What I've noticed here is that what the gardeners say is not quite right--many things are two weeks early, then some things are not. There was an article in Scientific American online a while ago about schedule changes, and how these will affect plants, insects, birds, and then all the rest of us: With Warming Climate, Only the Earlier Bird Catches the Worm. Starting from the more recent, Bird Extinction Estimates May Be Too Low at ScientificAmerican.com and following the links around to the various related articles, one comes to Not Just a Nice Idea, Preserving Biodiversity Is a Necessity:
According to a study published in today’s issue of Nature, preserving the earth’s biodiversity is not just a nice idea—it is necessary to ensure ideal functioning of the planet’s ecosystems.Global warming is a threat to biodiversity, because it, like any rapid change, is and will continue to press some species to extinction, while also being at least a temporary boon to others. "Ideal functioning," or ecosystem efficiency will be restored if relatively stable weather patterns are re-established. The danger is not to life on earth, but to extant species, of which human beings are one. It would be really interesting to see that rebalanced world, but, of course, unlikely that we will.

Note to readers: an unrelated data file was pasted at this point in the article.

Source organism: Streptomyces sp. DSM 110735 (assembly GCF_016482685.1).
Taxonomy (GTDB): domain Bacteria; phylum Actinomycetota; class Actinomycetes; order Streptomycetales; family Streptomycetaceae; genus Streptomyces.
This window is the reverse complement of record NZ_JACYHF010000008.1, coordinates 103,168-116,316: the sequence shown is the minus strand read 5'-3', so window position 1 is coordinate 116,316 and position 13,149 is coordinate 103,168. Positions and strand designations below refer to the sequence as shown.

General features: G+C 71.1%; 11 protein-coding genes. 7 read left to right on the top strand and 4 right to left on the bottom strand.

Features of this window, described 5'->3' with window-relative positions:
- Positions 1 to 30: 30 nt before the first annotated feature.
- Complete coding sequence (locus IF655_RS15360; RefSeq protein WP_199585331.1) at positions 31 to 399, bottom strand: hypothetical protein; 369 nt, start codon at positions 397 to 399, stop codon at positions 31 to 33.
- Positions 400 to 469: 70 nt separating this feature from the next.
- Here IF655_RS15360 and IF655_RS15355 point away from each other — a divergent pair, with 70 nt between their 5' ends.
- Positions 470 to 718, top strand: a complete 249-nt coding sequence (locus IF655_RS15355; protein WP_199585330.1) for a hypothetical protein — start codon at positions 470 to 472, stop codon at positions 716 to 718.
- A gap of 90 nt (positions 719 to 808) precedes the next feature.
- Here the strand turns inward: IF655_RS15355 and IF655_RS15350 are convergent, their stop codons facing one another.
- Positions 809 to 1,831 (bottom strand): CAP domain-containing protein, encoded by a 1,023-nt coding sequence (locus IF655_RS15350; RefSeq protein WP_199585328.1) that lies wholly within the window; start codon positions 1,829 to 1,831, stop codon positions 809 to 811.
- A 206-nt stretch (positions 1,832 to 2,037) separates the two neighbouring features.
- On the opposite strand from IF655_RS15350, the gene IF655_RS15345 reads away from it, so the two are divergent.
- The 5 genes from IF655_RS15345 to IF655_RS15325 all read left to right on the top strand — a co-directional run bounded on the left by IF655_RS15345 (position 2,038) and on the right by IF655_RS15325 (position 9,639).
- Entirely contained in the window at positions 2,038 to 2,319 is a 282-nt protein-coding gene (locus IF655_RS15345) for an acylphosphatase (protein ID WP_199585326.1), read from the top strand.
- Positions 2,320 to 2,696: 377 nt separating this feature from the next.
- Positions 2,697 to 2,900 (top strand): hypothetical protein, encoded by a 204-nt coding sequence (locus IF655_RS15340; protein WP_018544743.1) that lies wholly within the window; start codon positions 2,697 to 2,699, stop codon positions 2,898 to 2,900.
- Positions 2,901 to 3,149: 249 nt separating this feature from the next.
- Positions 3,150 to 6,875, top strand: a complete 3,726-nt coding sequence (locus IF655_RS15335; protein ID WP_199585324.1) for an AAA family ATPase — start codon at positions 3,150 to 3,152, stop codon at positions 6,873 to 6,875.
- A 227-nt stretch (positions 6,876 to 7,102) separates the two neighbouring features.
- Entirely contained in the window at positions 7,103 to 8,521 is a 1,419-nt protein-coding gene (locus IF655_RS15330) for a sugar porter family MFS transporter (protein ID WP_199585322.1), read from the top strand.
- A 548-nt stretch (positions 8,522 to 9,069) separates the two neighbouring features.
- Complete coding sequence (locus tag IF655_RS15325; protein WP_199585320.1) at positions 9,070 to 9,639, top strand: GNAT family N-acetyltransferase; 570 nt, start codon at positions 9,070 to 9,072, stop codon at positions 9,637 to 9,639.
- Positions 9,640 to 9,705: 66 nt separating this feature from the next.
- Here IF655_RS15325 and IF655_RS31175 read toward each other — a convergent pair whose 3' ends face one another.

Charlie of Charlie's Bird Blog and his partner Jo have embarked on a new project: Hummingbird:
Welcome to Hummingbird - a blog that wants to say that there has to be a better way of doing things than throwing away hundreds of bars of soap a day...In the spirit of "Think globally, act locally," (although since they deal with the airline industry, local is pretty global!) they start with soap, move on to utensils (linking the site of the manufacturers of spudware, biodegradable knives, forks and spoons made of potato starch), compostables resulting from airline catering, and on investigating the possibilities of decreasing or balancing greenhouse gas emissions from air travel, and reducing its "footprint." I'll be watching their progress with interest.
I don't know if we're still at a point where we can turn back from the brink, but I'm convinced that if we are, there are choices we can make as individuals, including the choice to no longer tolerate waste, pointless extravagance, landfilling materials that can be diverted, etc., that will go a long way to fostering the change in political will necessary to making that turn.
For an interesting discussion of points of no return and climate, see Runaway tipping points of no return at RealClimate: Climate Science from Climate Scientists.